If you watched the NBA in the 1980s and into the ‘90s, you might remember “Showtime” in Los Angeles or the Boston Celtics’ “Big Three” frontcourt with Larry Bird, Kevin McHale, and Robert Parish. The Lakers and Celtics alone had some of the more memorable battles in NBA history during this time. What’s interesting about those times in the NBA is something you don’t see very much anymore.
On any given night in L.A. for example, fans would show up to the arena and Magic Johnson, James Worthy, Kareem Abdul-Jabbar, Byron Scott, and Michael Cooper would take the floor. In all 82 games of the season, the same starting five – barring injuries – would take the floor.
In the 1987-88 season, just one year prior to his eventual retirement, Abdul-Jabbar played in 80 of 82 regular season games. Five times in his 20-year career, he played every game in a season. Players don’t do that today. In today’s NBA, load management is a big deal. Teams want to get the most out of their players. To do so, periodic rest is best. This rest impacts NBA betting.
Teams will often have players skip an entire game. Sometimes, players will sit the entire fourth quarter of a game that is out of reach. Other times, teams will limit the number of minutes a player is on the floor in a game. These are all forms of load management and they can all have an impact on NBA betting.
Why Rest Players
Resting athletes toward the end of a season is a typical occurrence in sports. Teams that have already qualified for the playoffs, for example, have the luxury of choosing when to rest players. At the other end of the spectrum, there are teams that have been eliminated from the postseason. They can do the same and rest players in preparation for the following season. Those teams can also give some of their younger players more playing time.
Certain players also require some time off. It has been typical for NBA teams to rest star players in the event they play games on back-to-back nights. LeBron James and Joel Embiid are two good examples. Both players usually do not play on back-to-back nights. The same is often true of players coming back from a serious injury. Understanding load management needs to be part of any NBA-winning basketball strategy.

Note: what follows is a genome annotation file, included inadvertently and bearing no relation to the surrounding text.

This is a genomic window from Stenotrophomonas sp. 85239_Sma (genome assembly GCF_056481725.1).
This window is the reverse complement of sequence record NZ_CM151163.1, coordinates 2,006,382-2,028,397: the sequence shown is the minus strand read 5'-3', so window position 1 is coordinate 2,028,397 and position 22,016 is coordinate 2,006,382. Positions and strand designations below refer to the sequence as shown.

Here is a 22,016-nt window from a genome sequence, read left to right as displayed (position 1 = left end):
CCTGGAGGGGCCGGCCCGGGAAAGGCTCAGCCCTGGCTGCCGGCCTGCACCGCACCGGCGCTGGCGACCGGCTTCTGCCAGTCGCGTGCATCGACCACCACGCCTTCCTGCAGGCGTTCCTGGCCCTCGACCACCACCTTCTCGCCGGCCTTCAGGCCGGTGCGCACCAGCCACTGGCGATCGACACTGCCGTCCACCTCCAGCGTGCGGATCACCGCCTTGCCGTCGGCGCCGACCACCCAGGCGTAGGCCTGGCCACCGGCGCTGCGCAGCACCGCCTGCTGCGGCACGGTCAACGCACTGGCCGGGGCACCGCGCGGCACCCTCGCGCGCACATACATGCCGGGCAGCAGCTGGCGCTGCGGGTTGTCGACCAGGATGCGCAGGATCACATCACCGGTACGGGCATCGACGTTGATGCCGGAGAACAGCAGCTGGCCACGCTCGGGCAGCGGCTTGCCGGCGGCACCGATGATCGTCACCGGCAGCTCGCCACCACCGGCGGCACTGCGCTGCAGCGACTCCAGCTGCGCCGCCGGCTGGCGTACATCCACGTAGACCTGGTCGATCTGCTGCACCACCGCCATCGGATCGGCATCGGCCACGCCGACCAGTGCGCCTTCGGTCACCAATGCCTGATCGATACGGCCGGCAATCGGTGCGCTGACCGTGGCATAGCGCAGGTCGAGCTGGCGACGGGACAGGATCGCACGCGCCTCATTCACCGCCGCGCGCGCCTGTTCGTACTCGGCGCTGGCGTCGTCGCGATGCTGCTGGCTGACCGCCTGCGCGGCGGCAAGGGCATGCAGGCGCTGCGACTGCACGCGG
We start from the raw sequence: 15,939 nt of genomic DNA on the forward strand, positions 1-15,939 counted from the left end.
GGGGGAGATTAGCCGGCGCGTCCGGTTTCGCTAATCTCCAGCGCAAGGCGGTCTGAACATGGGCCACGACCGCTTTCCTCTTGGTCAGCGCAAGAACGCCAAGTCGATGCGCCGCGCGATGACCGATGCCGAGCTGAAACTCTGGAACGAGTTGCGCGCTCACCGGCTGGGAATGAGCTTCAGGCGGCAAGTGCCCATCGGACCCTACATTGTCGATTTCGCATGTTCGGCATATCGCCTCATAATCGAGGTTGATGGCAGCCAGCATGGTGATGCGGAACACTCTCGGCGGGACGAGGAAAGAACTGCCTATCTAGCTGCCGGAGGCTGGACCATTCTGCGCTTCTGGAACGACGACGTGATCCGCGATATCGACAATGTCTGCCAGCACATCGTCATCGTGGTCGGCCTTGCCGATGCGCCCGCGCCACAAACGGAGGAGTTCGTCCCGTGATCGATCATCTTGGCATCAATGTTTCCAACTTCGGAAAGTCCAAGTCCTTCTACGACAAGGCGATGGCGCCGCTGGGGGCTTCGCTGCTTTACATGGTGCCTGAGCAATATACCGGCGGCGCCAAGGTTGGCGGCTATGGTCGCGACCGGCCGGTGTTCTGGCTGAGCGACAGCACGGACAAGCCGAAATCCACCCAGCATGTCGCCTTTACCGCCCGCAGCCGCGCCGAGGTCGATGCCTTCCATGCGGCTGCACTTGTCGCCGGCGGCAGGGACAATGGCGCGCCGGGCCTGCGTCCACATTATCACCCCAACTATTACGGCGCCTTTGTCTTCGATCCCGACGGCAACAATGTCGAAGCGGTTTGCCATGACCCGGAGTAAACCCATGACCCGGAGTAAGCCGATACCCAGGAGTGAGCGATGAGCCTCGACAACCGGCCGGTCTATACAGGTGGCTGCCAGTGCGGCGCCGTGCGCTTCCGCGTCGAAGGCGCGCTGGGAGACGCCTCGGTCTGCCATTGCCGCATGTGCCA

NBA Betting & Rest Today
The modern idea of load management may have taken its form back in 2012. Spurs head coach Gregg Popovich rested his Big Three of Tim Duncan, Tony Parker, and Manu Ginobli. The Spurs were most likely going to be the No. 1 seed in the Western Conference. The NBA fined San Antonio for sitting the players, but the Spurs did eventually make it to the conference finals. The move paved the way for the league to change its rules regarding resting players.
While the fans may feel slighted when a star player is rested, the biggest impact of the NBA’s load management is on the sports bettor. NBA betting becomes that much more difficult when players, particularly key players, sit out. A large portion of these load management decisions are made just before a game.
NBA betting strategies have to be adjusted because of the potential of a key player sitting out. NBA betting often turns into a crap shoot. Putting together an NBA parlay is even worse. Unless all the games on your ticket start at the same time, you are taking an even bigger risk than just the parlay. Keep in mind that NBA teams don’t have to announce who’s out until roughly 30 minutes before tip-off.
With the amount of information available today, NBA bettors can usually figure out if a player is going to sit out or not. If there is even the slightest question about resting a player on a given night, that might be your cue to lay off placing a wager on that game.